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bethpeterson 05-28-2012 02:41 AM

Horse trailer loading problems
Hey, i have a new 4 year old colt and he has been a paddock ornament for the last 1 and a half years. We have been working him for the last 6 weeks and we are ready to take him back to our property. the problem is he is reluctant to get in a horse float. we have tried tempting him with food and used a lot of patience but he just doesn't want to go in. Can any one suggest a way to get him on? :-)

loosie 05-28-2012 04:03 AM

288 Attachment(s)
First off, have you left the trailer in his paddock with feed in it, for him to explore on his own?

As for what work you've done with him, has he been taught to yield to halter & other pressure? Been taught to drive or lunge yet? I'd do all that first. I'd also include gradual desensitisation to other 'scaries', so he gains trust in you that despite how scary something is, he can trust you & you won't force it on him.

I use a method of gradual desensitisation, so it can remain low key, low stress and I can retain - & build on - the trust I've worked on. You can then lead or lunge the horse near the trailer, within his comfort zone, then *a bit* closer & ensure to reinforce him for the smallest 'tries'. Get him confident about the new proximity, with repetition, before going a bit closer, so that he has to walk over the tailgate or put a foot inside or such. Again, reinforce that & don't ask for more until he's confident doing that. Next step could be 2 feet in, etc.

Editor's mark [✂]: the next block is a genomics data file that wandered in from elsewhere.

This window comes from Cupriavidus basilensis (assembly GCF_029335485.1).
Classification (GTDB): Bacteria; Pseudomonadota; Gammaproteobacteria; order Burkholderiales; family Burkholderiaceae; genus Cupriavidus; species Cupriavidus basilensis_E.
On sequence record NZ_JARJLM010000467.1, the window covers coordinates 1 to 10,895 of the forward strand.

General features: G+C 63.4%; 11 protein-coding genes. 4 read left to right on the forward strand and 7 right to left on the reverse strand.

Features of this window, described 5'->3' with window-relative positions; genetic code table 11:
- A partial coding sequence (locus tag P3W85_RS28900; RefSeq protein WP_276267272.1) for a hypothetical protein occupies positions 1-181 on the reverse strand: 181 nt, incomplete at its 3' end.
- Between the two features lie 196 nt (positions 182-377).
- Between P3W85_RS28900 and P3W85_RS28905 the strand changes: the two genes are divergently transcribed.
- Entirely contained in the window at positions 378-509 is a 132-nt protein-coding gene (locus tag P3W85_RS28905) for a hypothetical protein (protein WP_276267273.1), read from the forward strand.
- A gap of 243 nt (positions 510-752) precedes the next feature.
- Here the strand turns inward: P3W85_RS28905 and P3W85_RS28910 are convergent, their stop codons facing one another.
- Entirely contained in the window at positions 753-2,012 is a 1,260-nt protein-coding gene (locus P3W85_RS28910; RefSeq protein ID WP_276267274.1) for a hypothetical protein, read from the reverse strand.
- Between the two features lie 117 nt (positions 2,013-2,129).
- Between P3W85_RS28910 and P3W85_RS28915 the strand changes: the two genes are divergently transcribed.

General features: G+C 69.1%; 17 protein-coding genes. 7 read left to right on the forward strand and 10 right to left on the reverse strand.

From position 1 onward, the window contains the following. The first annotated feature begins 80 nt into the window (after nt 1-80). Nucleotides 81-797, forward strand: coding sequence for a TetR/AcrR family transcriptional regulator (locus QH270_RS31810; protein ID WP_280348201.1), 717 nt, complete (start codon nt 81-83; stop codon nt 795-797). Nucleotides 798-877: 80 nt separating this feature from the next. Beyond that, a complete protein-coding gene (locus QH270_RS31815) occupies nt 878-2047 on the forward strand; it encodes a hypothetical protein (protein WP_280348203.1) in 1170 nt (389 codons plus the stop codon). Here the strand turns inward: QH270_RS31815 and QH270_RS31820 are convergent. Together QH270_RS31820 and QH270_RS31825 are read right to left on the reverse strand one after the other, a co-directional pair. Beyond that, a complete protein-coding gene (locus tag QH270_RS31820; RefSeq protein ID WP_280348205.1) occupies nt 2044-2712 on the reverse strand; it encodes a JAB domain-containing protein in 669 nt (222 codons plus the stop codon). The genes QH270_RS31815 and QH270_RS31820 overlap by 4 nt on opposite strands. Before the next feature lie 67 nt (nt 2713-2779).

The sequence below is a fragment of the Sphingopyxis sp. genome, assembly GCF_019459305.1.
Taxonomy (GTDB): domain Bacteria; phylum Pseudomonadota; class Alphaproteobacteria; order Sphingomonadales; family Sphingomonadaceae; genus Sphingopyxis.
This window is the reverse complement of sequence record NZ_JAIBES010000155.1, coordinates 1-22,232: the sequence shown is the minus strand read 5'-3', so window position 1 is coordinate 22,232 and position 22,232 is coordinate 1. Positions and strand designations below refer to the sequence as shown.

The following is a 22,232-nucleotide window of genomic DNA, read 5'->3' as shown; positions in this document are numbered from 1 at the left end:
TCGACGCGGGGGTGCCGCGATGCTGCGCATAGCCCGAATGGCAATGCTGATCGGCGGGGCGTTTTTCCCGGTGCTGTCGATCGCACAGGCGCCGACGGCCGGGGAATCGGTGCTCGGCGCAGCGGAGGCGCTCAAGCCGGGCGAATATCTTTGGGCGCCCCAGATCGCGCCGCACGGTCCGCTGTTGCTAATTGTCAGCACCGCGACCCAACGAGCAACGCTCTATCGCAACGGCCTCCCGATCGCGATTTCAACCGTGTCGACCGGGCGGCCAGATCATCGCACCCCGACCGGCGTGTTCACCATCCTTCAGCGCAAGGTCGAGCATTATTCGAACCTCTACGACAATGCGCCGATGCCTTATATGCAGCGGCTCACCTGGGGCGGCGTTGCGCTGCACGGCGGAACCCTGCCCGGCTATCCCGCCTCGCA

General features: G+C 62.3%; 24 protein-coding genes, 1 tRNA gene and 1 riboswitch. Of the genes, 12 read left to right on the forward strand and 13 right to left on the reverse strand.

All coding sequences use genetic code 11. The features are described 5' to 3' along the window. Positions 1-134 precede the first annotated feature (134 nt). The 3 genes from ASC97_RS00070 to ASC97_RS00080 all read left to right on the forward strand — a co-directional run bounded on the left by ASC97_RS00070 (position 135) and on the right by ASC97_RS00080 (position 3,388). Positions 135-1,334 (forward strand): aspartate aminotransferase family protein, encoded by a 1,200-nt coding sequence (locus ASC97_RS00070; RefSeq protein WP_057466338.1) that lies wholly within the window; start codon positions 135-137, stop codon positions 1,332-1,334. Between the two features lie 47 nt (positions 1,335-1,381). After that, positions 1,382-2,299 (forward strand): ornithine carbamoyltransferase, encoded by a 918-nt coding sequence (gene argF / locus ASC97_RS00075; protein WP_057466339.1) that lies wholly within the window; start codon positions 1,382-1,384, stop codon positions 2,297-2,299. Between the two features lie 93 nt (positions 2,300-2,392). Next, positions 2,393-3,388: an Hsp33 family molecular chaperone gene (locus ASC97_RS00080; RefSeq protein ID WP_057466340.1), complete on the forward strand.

As part of each step, I also teach the horse, once he's used to being in that position anyway, to stand there & not walk/back away without my say so. I do this by asking him to stand and dropping all pressure (negatively reinforcing) while he's there - preferrably positively reinforce with food treats or such as well. I ask for a very short time to begin with, so I can ask him to move off before he chooses to himself - make the Right thing as easy as possible, so you have the most opportunity for reinforcing Good behaviour and less time practicing Wrong stuff. If/when the horse does decide to move, I don't try to prevent him, but make it a little difficult for him. Eg. keep a little pressure on the rope and tap behind him with a whip or rope. The second he stops, drop that pressure & reward him, then ask him to come forward again.

BUT with regard to backing out, be aware of his emotions & try not to 'raise the bar' too quickly. If you find he's too reactive, I wouldn't try to punish him at all for reacting with self preservation, but take it as a sign you're moving a little too fast for him.

Working in short sessions is also helpful, to avoid the build up of stress.

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